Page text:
In the world of Olympic weightlifting, and specifically the Pan American Region of the world where the United States is a prominent member, few weightlifters have had the type of success at all age levels as Luis Mosquera, one of Colombia’s Olympic medalists in the 2016 Rio Olympic Games. Leading up to the pinnacle moment in his career, by the ripe old age of 22 year old he had already won the Youth World Championships, he twice won the Junior World Championships, and in 2015 he was the Pan American Games Champion.
That being said, when you see him compete in person, the part of his game that stands out the most is his speed. The man is fast; freakishly fast. People have referred to him as one of the fastest athletes on the planet, and I for one would agree with that statement. On April 29th, I had the pleasure of watching him compete at the 2017 Doral Weightlifting Championships in Doral, Florida and catching up with him afterwards. In my opinion, he is easily the fastest man in the Western Hemisphere. Comparatively speaking, he is to weightlifting what Usain Bolt is to the 100 meter dash.
Luis Javier Mosquera Lozano (Team Colombia, 69KG)
Hometown: Cali, Colombia
- 2016 Olympic Games Bronze Medalist, 69KG category
- Colombian Record holder at 69KG
- Snatch – 155KG
- Clean & Jerk – 187KG
- Total – 338KG
- 2016 South American Games Champion
- 2015 Pan American Games Champion
- 2X Junior World Champion (2014 – 62KG & 2015 – 69KG)
- 2X Junior Pan American Champion (2014 – 62KG & 2015 – 69KG)
- 2012 Youth World Champion, 62KG category
How long have you been lifting? How did you get started?
“I have been lifting since I was 7 years old [15 years in total]. I started lifting because my brother, Jon Jaido Mosquera, was also a weightlifter. “
How popular is weightlifting in your home country of Colombia?
“It is very popular.”
Author’s Note: At the 2016 Olympic Games, Colombia sent 147 athletes in 23 sports. They won 8 medals, 2 of which were in Olympic Weightlifting, with Mosquera’s Bronze medal and Olympic Champion Oscar Figueroa’s Gold medal.
At the Pan American Games you have been injured and did not lift well. What were your goals going into the Olympics?
“I had a herniated disc in my back, which was why I did not compete well at the 2016 Pan American Championships in June. The Olympic Games were in August, and my primary goal was to recuperate from the procedure. My second goal was to fight for a medal, and I was in position to win a medal outright with my last two clean and jerk attempts.”
You initially placed 4th in Rio, before Izzat Artykov failed a drug test. How did you learn you were elevated to a medal?
“I was at home in Colombia when I received a call and I was told that I had advanced up into the third position. Due to the legal process, I still have not received my medal from the Olympic Games.”
Goals for 2017 and beyond?
“My biggest goal for this year is to train hard and win the World Championships. I am already thinking about the Tokyo 2020 Olympic Games, I want to make the [Colombian] team and win the competition.”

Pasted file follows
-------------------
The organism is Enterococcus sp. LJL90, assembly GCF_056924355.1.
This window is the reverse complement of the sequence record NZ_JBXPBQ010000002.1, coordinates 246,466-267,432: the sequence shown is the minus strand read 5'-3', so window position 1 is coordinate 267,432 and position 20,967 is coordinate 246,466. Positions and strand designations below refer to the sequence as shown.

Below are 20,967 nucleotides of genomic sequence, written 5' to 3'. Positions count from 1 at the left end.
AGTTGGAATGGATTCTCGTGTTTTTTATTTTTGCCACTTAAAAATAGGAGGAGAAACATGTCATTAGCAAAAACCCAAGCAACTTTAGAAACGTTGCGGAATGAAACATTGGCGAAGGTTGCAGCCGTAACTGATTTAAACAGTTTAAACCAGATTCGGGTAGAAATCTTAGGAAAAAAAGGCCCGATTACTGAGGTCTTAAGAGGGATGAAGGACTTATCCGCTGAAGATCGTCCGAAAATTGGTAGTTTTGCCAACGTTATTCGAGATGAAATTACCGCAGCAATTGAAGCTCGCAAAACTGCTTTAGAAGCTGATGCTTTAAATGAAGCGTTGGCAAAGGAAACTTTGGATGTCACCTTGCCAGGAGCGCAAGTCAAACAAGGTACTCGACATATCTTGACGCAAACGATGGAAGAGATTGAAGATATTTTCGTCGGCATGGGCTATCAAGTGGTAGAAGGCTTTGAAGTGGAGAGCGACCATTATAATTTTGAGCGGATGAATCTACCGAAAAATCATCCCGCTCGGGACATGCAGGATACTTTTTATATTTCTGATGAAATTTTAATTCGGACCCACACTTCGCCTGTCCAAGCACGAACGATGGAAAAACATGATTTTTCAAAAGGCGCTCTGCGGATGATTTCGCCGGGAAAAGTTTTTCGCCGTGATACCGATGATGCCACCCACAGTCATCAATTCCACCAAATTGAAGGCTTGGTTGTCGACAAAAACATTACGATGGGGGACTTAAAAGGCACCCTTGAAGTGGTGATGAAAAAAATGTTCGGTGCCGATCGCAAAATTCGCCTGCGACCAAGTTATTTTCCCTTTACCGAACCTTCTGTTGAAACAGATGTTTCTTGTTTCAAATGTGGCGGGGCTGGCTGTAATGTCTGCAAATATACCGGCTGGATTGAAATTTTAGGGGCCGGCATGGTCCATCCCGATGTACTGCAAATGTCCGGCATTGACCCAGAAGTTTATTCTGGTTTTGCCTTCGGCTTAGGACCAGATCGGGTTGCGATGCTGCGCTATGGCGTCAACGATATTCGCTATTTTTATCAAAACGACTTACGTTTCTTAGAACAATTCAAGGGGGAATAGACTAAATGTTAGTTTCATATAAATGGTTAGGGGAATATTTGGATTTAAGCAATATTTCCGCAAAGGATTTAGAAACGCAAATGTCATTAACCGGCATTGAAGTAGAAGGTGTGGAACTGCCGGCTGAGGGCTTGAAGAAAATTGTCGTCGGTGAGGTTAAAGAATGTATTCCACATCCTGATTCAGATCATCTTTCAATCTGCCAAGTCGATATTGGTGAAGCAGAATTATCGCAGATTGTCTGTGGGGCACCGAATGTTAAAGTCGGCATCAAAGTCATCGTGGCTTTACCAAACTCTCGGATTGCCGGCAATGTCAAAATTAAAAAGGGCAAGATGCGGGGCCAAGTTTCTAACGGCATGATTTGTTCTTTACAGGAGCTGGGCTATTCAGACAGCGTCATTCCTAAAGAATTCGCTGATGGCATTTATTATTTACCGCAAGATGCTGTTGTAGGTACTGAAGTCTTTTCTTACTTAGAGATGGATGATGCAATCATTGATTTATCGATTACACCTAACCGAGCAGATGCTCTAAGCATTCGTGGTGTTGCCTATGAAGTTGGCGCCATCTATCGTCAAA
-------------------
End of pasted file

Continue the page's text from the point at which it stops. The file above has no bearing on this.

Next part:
You have been an international champion and medalist at the youth, junior and senior age groups, what is next? What drives you to want to improve?
“I love the warmth of the people. I love going to events around the world. People have great respect for weightlifting and I enjoy being part of it.”
Luis Mosquera winning the best lifter prize money at the 2017 Doral Championships. Award presented by 2015 USA Weightlifting world team member Leo Hernandez and CrossFit Doral owner Loretta Carbajal.
Who is your biggest competition?
“My self – I am my biggest competition”
Author’s Note: I have written several athlete profiles at this point, and generally speaking, this is the same answer every other weightlifter has given me. While it should not be surprising that the mental aspect of the sport of weightlifting is a huge part all things that go on, it still amazes me that every weightlifter from an Olympic Medalist to a less accomplished athlete considers themselves to be their own biggest competition.
Who is your favorite weightlifter to watch, or someone you look up to?
“Liao Hui” [2008 Olympic Champion in the 69KG category, he has also won 3 World Championships]
Snatch: 158KG (348lb)
Clean & Jerk: 192KG (422lb)
Jerk: 200KG (440lb)
Back Squat: 240KG (528lb)
Front Squat: 210KG (462lb)
Number of training sessions/week, and how often do you go heavy (90% +)?
“I have two training sessions on Monday, Tuesday and Wednesday. Thursday I have one session, then Friday I have two sessions, followed by one session on Saturday and Sunday is a rest day. I have ten sessions overall in a given week. Friday is my day to go heavy and push my lifts to the max.”
Your younger brother, Jose, is also a very good weightlifter. What kind of advice have you given him to help in his career?
“I tell him to keep training hard, and that he is going to be better than I am.”
What does your diet consist of (special foods, nutritional plans, etc)?
“I do not have a special diet.”
Author’s Note: With ten training sessions in a week, he is burning a lot of calories in his training. I had dinner with Mosquera and 2015 USA Weightlifting World Team member Leo Hernandez, and Mosquera ate a normal meal that consisted of proteins, vegetables and a starch. He enjoys indulging in other foods, but he does so in moderation.
What are your hobbies or favorite activities outside of Olympic weightlifting?
“I like football [soccer] and I play a lot of video games on my PlayStation 4.”
You are seen on social media training at a CrossFit® box in Colombia, do you do CrossFit workouts?
“Yes, I own a CrossFit box in Cali [Colombia]. I enjoy doing workouts that consist of snatches and/or muscle-ups at my box, CrossFit Relampago.
Images and video courtesy of Mike Graber
*Thank you to meet directors Leo Hernandez and Loretta Carbajal for helping to schedule the interview and providing translation services